Woman: the Mother of humanity
The recent gang rape of a 23 year old girl in New Delhi has created massive waves all across the region and even internationally on many social media networks and discussion forums, thereby giving rise to a need for a way out of this madness, especially in the third world. Many are the views and outrage of the general public who are now engaged in massive protests seeking the severest of punishments to the criminals.
An interesting view was expressed in an article sent to me by Skanda as follows:-
"Perhaps, we men can never understand what our women go through every single day. We can at best sympathize with them, but not empathize in the true sense. Imagine – those awkward whistles while walking on the pavements; the ‘oye mere bul bul’ comments by the street urchins; the intentional touches and nudges in crowded trains, buses; the cheap stares that they encounter on a minute to minute to basis at schools, colleges, work places, shopping malls; the apprehension with which they get into an auto rickshaw; the fear with which they go out for an evening walk; the trepidation that they face when out for dinner with a friend – well, the list is never ending. How can I not mention the frightful tension that parents of girls face every single day, every single minute when their kids are out? So, to sum it up in one line – we men have made lives a living hell for our women folk."
This, sadly is a very valid fact of life, even if we care to look back at our own youth and its multi faceted traits that we came through as teens. Although we, in our own innocence, passions, and emotions, would never have resorted to abuse, oppression, or crime, the need to chase women, be it for pleasure or for keeps, has always been a significant factor in the minds of men within all communities across the globe.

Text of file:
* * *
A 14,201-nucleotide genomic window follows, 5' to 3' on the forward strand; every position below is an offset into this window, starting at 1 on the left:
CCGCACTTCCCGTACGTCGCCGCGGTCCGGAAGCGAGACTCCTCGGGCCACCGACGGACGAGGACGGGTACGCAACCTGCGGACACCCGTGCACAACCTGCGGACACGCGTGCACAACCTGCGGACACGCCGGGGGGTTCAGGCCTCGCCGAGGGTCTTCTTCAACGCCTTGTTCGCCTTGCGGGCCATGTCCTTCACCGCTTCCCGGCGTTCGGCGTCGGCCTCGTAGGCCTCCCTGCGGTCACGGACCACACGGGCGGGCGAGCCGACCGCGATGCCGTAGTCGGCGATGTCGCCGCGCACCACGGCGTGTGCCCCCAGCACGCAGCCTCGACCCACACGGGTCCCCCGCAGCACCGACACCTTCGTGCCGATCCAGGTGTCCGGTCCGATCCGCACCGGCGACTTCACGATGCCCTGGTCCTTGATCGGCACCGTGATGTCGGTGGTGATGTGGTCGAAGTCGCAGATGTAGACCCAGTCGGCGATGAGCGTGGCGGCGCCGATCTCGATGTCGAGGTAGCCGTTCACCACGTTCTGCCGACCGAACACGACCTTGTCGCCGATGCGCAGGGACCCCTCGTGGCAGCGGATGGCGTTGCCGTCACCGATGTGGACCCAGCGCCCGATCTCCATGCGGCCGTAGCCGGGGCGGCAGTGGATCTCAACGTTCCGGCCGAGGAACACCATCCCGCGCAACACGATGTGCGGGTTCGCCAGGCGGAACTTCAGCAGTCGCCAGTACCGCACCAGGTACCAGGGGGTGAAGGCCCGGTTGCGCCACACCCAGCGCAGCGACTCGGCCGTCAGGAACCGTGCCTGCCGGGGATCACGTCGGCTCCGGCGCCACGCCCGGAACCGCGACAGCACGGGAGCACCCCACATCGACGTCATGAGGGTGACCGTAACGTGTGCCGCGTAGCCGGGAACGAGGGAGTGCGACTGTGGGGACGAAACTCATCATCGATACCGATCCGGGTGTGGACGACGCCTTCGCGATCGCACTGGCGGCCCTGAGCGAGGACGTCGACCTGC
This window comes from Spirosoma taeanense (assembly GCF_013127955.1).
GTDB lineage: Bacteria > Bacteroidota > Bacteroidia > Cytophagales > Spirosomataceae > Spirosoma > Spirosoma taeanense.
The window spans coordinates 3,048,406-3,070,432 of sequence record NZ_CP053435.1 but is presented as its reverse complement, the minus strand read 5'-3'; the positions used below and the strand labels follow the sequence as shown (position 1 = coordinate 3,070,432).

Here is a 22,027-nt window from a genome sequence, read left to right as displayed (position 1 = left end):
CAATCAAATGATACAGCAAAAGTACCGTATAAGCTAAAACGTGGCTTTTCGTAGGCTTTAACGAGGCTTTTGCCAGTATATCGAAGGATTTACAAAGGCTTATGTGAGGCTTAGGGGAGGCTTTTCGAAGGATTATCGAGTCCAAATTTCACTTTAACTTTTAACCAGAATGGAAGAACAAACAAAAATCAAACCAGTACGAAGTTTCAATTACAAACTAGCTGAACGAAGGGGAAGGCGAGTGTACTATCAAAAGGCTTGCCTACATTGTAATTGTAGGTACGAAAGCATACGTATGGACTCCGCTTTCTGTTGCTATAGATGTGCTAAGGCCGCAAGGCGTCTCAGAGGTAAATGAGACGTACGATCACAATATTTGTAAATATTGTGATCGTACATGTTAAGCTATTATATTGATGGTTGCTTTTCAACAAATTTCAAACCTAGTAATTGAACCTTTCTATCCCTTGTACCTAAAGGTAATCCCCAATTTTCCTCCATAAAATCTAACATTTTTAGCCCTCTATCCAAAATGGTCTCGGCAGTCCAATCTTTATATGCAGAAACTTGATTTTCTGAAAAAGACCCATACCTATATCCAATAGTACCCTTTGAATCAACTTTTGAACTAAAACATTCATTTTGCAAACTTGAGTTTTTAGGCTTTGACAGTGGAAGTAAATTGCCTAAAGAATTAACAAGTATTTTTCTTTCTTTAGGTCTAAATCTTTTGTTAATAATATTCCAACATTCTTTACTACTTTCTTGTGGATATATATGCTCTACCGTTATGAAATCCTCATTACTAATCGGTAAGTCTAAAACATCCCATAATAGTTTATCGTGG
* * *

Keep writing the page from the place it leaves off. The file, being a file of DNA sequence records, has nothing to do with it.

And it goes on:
Sometime back I wrote a paper titled "The Hitter Syndrome" seeking to try and evaluate the many situations that arise when women are forced to face abuse, oppression, and sexual advances in public places, places of work, universities, schools, within public transportation etc. Having interviewed many women in their 20's, 30'sand 40's, from a mixed group of students,professionals and academics, what I found was absolutely shocking. Every single one of them had suffered some form of abuse, either in their own homes or outside at some point of time. Incest was also another significant feature that came up during this study. The incidence was way above what we would normally assume it to be under our own understanding and conclusions based on our experiences.
The fact that all this is done in a very subtle and crafty manner where the perpetrator always has a way out to seek his escape makes it even worse in that it appears to be more or less an output of some form of organized and methodical crime that should reap very harsh punishments. However, in the societies that we live in such acts are passed off as childish pranks, or "boys will be boys" cliche's and even parents and elders seem to turn a blind eye towards its hurting impact on the lives of many women.
The funny part is that we men still chase behind these very same women we choose to abuse in seeking life partners to care and comfort us in our youth and even old age. Thats certainly a massive paradox of our times.
The question one asks now is how to fix the problem. Do we impose stricter punishments, as chopping off heads, top and below, in order to prevent the rascals from carrying out such evil misdeeds again and also set an example to the onlookers?